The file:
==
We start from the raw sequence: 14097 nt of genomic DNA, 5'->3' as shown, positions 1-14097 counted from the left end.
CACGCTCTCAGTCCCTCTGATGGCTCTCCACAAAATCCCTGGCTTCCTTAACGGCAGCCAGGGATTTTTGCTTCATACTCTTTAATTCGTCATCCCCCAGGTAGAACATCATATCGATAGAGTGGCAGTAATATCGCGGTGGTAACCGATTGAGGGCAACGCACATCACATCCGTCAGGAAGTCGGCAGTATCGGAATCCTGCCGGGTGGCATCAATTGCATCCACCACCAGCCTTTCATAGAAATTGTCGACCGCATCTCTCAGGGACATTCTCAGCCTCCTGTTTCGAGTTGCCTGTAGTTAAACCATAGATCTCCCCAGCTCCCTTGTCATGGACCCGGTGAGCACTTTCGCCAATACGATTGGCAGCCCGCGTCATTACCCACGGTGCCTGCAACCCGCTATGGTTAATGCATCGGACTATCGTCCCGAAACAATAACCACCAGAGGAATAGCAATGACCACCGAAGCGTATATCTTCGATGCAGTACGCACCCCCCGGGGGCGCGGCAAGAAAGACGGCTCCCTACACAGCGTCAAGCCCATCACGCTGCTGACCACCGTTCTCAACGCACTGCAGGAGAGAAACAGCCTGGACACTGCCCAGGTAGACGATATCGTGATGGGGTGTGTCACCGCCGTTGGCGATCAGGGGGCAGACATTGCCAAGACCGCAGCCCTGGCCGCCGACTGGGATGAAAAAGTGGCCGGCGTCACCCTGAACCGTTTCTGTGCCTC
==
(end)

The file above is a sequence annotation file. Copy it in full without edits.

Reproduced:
We start from the raw sequence: 14097 nt of genomic DNA, 5'->3' as shown, positions 1-14097 counted from the left end.
CACGCTCTCAGTCCCTCTGATGGCTCTCCACAAAATCCCTGGCTTCCTTAACGGCAGCCAGGGATTTTTGCTTCATACTCTTTAATTCGTCATCCCCCAGGTAGAACATCATATCGATAGAGTGGCAGTAATATCGCGGTGGTAACCGATTGAGGGCAACGCACATCACATCCGTCAGGAAGTCGGCAGTATCGGAATCCTGCCGGGTGGCATCAATTGCATCCACCACCAGCCTTTCATAGAAATTGTCGACCGCATCTCTCAGGGACATTCTCAGCCTCCTGTTTCGAGTTGCCTGTAGTTAAACCATAGATCTCCCCAGCTCCCTTGTCATGGACCCGGTGAGCACTTTCGCCAATACGATTGGCAGCCCGCGTCATTACCCACGGTGCCTGCAACCCGCTATGGTTAATGCATCGGACTATCGTCCCGAAACAATAACCACCAGAGGAATAGCAATGACCACCGAAGCGTATATCTTCGATGCAGTACGCACCCCCCGGGGGCGCGGCAAGAAAGACGGCTCCCTACACAGCGTCAAGCCCATCACGCTGCTGACCACCGTTCTCAACGCACTGCAGGAGAGAAACAGCCTGGACACTGCCCAGGTAGACGATATCGTGATGGGGTGTGTCACCGCCGTTGGCGATCAGGGGGCAGACATTGCCAAGACCGCAGCCCTGGCCGCCGACTGGGATGAAAAAGTGGCCGGCGTCACCCTGAACCGTTTCTGTGCCTC